Historian H.W. Brands offers a dual portrait of Brown and Lincoln as men with profoundly different views on how moral people must respond to the injustice of slavery: by incremental change within the system or by radical upheaval? He also examines how that reckoning finds relevance in today’s political climate.

Lecture/Seminar
Friday, November 20, 2020 - 12:00 p.m. to 1:15 p.m. ET

You can’t visit Italy right now—but you can make pasta. Join art historian and culinary expert Elaine Trigiani at her farmhouse in Tuscany for a virtual exploration of this beautiful region through its artistic and culinary heritage.

Lecture/Seminar
Friday, November 20, 2020 - 6:00 p.m. ET

The holidays are meant to be filled with friends, family, cheer, and great meals. So why stress over the right wines to pair with the season’s traditional foods? Sip along at home with award-winning sommelier Erik Segelbaum in a guided tasting of the perfect wines to accompany your menus.

Lecture/Seminar
Sunday, November 22, 2020 - 1:30 p.m. to 3:00 p.m. ET

There’s likely a cunning top-of-the-food-chain predator living close by you: the Great Horned Owl. Join naturalist Mark H.X. Glenshaw to learn how to find these amazing and beautiful animals and other owls in your own neighborhood.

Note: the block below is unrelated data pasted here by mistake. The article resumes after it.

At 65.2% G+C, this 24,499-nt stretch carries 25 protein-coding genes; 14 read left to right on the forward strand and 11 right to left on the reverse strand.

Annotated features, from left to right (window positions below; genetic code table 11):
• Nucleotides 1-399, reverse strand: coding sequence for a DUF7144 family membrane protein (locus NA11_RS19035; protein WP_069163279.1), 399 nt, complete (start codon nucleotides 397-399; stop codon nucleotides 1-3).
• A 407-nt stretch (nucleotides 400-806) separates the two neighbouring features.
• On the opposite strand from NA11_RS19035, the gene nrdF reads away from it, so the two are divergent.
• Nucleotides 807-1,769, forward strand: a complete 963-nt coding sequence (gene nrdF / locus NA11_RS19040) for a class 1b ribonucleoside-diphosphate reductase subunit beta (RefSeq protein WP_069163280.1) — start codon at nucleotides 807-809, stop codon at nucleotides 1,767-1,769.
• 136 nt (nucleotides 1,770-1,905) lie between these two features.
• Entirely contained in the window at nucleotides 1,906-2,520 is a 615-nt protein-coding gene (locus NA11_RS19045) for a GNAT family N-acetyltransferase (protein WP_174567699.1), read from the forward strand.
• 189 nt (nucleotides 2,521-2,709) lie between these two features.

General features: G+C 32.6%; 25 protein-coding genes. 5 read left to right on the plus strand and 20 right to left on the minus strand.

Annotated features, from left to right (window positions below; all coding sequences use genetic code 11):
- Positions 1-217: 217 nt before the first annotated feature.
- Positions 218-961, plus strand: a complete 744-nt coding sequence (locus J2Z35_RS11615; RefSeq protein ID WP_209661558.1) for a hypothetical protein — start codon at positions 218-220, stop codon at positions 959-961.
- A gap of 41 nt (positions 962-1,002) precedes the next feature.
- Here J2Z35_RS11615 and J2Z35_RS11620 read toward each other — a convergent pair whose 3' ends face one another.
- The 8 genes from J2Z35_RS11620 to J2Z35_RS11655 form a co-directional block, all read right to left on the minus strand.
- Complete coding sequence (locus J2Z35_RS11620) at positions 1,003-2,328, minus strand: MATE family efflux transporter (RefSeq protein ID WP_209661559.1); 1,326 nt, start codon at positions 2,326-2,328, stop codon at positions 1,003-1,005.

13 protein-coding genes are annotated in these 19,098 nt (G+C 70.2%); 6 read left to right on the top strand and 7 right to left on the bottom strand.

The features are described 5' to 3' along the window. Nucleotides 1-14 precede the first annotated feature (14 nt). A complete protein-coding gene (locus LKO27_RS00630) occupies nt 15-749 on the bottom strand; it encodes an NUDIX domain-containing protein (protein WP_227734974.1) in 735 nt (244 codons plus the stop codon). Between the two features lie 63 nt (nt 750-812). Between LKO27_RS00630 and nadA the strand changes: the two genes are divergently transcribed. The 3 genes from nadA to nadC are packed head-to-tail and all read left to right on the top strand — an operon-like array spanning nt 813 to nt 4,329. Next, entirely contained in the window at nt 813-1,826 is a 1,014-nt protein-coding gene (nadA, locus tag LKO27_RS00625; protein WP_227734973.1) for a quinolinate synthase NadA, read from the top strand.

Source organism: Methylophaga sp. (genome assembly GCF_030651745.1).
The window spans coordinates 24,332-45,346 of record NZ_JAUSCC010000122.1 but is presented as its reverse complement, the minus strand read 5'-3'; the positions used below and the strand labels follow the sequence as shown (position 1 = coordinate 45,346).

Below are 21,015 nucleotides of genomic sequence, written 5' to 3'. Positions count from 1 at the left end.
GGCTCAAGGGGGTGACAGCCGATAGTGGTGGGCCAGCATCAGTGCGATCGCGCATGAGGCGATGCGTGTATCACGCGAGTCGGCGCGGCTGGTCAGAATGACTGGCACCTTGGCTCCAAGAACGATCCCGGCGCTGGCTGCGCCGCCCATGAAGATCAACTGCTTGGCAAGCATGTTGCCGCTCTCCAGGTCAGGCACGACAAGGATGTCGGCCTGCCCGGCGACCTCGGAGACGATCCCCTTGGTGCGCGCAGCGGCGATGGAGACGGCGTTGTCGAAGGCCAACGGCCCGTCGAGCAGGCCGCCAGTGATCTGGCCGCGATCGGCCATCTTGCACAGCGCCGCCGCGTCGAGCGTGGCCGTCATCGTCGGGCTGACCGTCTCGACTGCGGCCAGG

Lecture/Seminar
Monday, November 23, 2020 - 6:45 p.m. ET

The landscape of Glacier National Park, Montana, and surrounding areas reveal evidence of almost two billion years of geologic change. Geologist Callan Bentley offers a virtual field guide to the landscape that focuses on sedimentology, structural geology and tectonic history, paleontology, and glaciers and climate change.

Lecture/Seminar
Monday, November 30, 2020 - 6:45 p.m. ET

We humans live in a world driven by chance, one in which many things had to happen in certain ways for any of us to exist. Sean B. Carroll, an evolutionary developmental biologist, examines the astonishing power of chance and how it provides the surprising source of beauty and diversity in the living world.

Lecture/Seminar
Tuesday, December 1, 2020 - 6:45 p.m. ET

Discoveries made at the ancient mound at Megiddo transformed our understanding of the ancient world. Eric Cline, a professor of classics and anthropology and director of George Washington University’s Capitol Archaeological Institute—who also dug at Megiddo in more recent times—draws on archival records left by the participants to present a portrait of a bygone age of archaeology.